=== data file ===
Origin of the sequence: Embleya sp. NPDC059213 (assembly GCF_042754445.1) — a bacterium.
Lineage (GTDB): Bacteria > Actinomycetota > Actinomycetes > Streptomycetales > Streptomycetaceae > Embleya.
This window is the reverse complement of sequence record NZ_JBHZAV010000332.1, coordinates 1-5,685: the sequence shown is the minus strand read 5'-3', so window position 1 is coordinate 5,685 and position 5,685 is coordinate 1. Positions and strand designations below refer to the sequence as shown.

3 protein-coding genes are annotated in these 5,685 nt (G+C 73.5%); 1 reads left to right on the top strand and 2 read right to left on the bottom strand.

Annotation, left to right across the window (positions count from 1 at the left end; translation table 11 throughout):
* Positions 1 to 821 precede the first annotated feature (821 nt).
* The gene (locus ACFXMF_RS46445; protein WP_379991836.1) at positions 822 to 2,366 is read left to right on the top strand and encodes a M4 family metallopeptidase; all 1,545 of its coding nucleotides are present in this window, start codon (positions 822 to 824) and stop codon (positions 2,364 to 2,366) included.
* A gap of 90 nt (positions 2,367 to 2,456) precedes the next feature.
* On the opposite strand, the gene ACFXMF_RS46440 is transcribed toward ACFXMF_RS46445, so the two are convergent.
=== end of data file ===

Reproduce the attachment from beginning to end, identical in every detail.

Origin of the sequence: Embleya sp. NPDC059213 (assembly GCF_042754445.1) — a bacterium.
Lineage (GTDB): Bacteria > Actinomycetota > Actinomycetes > Streptomycetales > Streptomycetaceae > Embleya.
This window is the reverse complement of sequence record NZ_JBHZAV010000332.1, coordinates 1-5,685: the sequence shown is the minus strand read 5'-3', so window position 1 is coordinate 5,685 and position 5,685 is coordinate 1. Positions and strand designations below refer to the sequence as shown.

3 protein-coding genes are annotated in these 5,685 nt (G+C 73.5%); 1 reads left to right on the top strand and 2 read right to left on the bottom strand.

Annotation, left to right across the window (positions count from 1 at the left end; translation table 11 throughout):
* Positions 1 to 821 precede the first annotated feature (821 nt).
* The gene (locus ACFXMF_RS46445; protein WP_379991836.1) at positions 822 to 2,366 is read left to right on the top strand and encodes a M4 family metallopeptidase; all 1,545 of its coding nucleotides are present in this window, start codon (positions 822 to 824) and stop codon (positions 2,364 to 2,366) included.
* A gap of 90 nt (positions 2,367 to 2,456) precedes the next feature.
* On the opposite strand, the gene ACFXMF_RS46440 is transcribed toward ACFXMF_RS46445, so the two are convergent.